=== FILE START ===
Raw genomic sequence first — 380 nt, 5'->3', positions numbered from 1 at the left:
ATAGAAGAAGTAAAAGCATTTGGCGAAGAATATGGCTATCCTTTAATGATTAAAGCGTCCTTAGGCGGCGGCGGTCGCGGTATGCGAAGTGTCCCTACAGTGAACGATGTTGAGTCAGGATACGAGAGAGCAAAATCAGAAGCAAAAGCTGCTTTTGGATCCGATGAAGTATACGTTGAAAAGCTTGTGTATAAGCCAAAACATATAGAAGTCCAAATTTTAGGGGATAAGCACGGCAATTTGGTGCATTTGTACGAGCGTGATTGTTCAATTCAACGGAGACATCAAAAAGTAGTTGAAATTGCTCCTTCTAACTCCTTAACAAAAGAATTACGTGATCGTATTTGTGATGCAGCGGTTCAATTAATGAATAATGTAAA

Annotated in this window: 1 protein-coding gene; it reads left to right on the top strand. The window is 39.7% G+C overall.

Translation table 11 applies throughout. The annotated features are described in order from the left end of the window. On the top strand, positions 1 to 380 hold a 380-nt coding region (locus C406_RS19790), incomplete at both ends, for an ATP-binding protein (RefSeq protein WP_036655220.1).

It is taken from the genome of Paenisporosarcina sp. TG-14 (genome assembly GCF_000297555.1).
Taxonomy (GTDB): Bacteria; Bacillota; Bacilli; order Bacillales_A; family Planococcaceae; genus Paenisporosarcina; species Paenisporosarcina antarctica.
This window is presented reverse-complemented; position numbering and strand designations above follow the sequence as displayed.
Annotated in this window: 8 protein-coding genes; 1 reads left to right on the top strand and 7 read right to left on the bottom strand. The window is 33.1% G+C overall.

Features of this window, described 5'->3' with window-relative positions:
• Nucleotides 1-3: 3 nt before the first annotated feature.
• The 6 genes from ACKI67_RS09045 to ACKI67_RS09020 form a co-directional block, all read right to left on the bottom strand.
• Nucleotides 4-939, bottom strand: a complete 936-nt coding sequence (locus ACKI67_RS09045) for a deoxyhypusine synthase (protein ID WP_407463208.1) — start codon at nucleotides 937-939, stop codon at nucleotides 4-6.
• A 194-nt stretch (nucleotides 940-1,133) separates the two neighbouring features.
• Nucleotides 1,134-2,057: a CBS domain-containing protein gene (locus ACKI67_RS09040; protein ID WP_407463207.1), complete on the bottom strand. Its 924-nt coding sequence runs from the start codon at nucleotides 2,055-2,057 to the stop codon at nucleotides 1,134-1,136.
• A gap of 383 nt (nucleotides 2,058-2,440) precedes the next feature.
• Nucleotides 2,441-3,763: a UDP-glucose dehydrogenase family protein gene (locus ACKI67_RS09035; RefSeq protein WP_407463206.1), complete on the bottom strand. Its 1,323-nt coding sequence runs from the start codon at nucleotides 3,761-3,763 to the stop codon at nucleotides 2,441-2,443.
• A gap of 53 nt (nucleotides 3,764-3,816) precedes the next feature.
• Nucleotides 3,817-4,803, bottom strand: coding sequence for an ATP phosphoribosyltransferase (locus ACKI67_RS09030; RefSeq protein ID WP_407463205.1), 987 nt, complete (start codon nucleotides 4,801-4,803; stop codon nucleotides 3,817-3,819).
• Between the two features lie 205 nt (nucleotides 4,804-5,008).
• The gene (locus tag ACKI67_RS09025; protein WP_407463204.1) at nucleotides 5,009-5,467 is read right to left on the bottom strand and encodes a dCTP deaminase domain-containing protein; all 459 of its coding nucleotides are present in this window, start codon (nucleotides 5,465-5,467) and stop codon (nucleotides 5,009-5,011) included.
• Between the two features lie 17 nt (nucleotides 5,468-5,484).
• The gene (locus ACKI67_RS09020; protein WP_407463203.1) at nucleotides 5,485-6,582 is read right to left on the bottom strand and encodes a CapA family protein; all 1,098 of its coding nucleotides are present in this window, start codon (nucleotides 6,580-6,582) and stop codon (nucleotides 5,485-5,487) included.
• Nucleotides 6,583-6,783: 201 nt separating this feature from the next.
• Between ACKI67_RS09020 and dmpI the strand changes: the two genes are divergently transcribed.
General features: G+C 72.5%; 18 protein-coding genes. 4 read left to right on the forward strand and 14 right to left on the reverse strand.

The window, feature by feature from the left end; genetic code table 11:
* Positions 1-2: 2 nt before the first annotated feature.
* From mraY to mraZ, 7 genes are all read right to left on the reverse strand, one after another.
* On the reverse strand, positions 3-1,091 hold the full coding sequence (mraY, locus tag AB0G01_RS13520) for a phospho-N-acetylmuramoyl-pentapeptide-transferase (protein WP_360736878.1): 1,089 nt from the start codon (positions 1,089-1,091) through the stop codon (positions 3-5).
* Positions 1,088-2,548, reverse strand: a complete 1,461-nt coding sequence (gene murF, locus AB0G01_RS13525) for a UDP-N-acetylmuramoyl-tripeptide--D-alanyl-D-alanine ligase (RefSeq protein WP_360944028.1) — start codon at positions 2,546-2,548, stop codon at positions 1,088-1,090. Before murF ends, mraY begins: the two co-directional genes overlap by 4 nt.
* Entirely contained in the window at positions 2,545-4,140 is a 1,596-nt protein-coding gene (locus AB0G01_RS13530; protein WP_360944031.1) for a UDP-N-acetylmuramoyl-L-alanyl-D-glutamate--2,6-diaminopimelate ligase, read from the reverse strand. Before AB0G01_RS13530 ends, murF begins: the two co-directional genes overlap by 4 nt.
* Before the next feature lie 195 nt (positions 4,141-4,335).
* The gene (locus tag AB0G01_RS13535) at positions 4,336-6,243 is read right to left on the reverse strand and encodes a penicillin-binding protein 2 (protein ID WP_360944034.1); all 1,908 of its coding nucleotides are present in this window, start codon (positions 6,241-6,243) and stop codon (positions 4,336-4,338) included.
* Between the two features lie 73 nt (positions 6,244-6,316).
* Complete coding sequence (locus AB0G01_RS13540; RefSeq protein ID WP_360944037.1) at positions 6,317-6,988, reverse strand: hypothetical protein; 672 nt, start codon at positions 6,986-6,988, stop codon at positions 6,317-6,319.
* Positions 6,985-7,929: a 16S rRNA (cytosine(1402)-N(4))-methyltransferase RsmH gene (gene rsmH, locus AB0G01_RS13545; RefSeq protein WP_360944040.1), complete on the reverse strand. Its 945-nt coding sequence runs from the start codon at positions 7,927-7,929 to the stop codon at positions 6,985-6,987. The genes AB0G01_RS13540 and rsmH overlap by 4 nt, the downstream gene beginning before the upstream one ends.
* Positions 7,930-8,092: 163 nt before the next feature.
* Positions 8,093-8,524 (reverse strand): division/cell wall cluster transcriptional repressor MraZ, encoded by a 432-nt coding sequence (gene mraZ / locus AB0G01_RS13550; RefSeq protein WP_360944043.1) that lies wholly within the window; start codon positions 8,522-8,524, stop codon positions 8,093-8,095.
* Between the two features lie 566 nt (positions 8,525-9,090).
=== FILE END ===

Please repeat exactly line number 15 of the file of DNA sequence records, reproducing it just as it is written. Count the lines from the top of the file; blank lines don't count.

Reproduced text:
• A gap of 383 nt (nucleotides 2,058-2,440) precedes the next feature.